During Prohibition, smugglers sailed the waters between Canada and the Caribbean to bring illegal contraband to the United States. Captain William McCoy is credited with the idea of bringing large boats just to the edge of the three-mile (4.8 km) limit of U.S. jurisdiction and selling his wares there to “contact boats,” typically local fishermen and small-boat captains. The small quick boats could outrun Coast Guard ships and dock in any small river or eddy, and transfer their cargo to a waiting truck. The three-mile limit became known as the “Rum Line,” with the ships waiting called “Rum Row.” By far the biggest Rum Row was between New Yorkand Philadelphia, off the New Jersey coast, where as many as 60 ships were seen at one time. New Jersey rum runners could be seen at night running into remote areas in Raritan Bay in flat-bottom skiffs for running up on the beach, making a delivery, and speeding away. These bootleggers typically used a modified Sea Bright skiff or a Jersey Skiff, smallcraft converted into speedboats, able to be launched into heavy surf and safely return to shore, outrunning Coast Guard cutters.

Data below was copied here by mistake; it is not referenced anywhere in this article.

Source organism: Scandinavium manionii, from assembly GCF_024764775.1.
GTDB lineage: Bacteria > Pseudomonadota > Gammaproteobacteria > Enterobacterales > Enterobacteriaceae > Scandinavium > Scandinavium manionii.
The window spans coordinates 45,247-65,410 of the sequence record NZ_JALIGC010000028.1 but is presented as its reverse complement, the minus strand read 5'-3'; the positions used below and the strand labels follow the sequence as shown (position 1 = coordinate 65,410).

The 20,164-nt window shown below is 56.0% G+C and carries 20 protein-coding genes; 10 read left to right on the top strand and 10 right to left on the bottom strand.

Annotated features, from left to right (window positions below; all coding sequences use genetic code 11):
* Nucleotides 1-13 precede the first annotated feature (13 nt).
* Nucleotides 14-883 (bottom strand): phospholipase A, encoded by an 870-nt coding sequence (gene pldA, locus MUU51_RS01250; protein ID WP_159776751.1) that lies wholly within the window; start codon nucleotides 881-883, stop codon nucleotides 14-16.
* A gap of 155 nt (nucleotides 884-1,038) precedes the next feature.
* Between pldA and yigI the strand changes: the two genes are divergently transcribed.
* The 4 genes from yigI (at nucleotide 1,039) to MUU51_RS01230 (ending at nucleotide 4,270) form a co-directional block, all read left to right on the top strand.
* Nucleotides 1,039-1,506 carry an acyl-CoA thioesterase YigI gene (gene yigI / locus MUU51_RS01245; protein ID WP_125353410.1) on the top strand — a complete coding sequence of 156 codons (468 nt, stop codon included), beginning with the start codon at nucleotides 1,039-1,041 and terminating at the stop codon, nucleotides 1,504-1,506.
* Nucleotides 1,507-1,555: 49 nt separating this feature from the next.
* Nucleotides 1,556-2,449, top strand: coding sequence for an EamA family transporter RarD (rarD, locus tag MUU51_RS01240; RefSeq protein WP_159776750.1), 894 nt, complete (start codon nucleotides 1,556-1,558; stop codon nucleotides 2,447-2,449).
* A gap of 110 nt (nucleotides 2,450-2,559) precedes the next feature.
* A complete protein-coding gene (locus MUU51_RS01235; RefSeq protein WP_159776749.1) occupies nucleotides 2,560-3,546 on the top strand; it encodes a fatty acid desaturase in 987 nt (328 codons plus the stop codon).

On April 21, 1924, the Rum Line was extended to a 12-mile (19.3 km) limit by an act of the United States Congress, which made it harder for the smaller and less seaworthy craft to make the trip, and enforcement of Prohibition became more effective.
Sources: Burns, Eric (2004). The Spirits of America: A Social History of Alcohol. Philadelphia, PA: Temple University Press. p. 215